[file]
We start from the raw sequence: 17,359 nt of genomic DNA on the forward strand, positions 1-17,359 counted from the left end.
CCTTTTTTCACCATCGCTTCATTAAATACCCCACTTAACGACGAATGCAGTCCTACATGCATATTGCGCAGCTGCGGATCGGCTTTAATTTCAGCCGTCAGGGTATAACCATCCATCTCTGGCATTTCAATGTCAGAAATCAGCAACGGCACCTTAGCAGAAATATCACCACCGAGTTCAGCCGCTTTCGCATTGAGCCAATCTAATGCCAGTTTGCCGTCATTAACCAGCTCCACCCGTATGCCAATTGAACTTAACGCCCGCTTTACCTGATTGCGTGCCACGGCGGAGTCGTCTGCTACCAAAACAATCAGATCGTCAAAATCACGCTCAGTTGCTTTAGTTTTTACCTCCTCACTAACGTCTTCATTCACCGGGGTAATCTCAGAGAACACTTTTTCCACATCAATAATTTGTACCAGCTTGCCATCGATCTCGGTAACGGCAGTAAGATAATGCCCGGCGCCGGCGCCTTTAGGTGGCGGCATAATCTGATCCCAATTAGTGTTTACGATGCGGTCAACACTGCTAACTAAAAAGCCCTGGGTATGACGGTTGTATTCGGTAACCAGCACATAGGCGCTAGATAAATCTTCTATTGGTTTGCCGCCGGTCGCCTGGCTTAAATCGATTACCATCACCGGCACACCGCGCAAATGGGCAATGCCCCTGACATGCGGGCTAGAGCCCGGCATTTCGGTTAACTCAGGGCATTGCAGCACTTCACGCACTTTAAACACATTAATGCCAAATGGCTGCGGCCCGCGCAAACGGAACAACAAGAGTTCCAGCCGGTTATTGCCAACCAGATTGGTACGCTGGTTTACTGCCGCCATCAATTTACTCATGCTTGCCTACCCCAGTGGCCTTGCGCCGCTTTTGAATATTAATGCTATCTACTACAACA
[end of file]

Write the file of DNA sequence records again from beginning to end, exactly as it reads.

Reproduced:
We start from the raw sequence: 17,359 nt of genomic DNA on the forward strand, positions 1-17,359 counted from the left end.
CCTTTTTTCACCATCGCTTCATTAAATACCCCACTTAACGACGAATGCAGTCCTACATGCATATTGCGCAGCTGCGGATCGGCTTTAATTTCAGCCGTCAGGGTATAACCATCCATCTCTGGCATTTCAATGTCAGAAATCAGCAACGGCACCTTAGCAGAAATATCACCACCGAGTTCAGCCGCTTTCGCATTGAGCCAATCTAATGCCAGTTTGCCGTCATTAACCAGCTCCACCCGTATGCCAATTGAACTTAACGCCCGCTTTACCTGATTGCGTGCCACGGCGGAGTCGTCTGCTACCAAAACAATCAGATCGTCAAAATCACGCTCAGTTGCTTTAGTTTTTACCTCCTCACTAACGTCTTCATTCACCGGGGTAATCTCAGAGAACACTTTTTCCACATCAATAATTTGTACCAGCTTGCCATCGATCTCGGTAACGGCAGTAAGATAATGCCCGGCGCCGGCGCCTTTAGGTGGCGGCATAATCTGATCCCAATTAGTGTTTACGATGCGGTCAACACTGCTAACTAAAAAGCCCTGGGTATGACGGTTGTATTCGGTAACCAGCACATAGGCGCTAGATAAATCTTCTATTGGTTTGCCGCCGGTCGCCTGGCTTAAATCGATTACCATCACCGGCACACCGCGCAAATGGGCAATGCCCCTGACATGCGGGCTAGAGCCCGGCATTTCGGTTAACTCAGGGCATTGCAGCACTTCACGCACTTTAAACACATTAATGCCAAATGGCTGCGGCCCGCGCAAACGGAACAACAAGAGTTCCAGCCGGTTATTGCCAACCAGATTGGTACGCTGGTTTACTGCCGCCATCAATTTACTCATGCTTGCCTACCCCAGTGGCCTTGCGCCGCTTTTGAATATTAATGCTATCTACTACAACA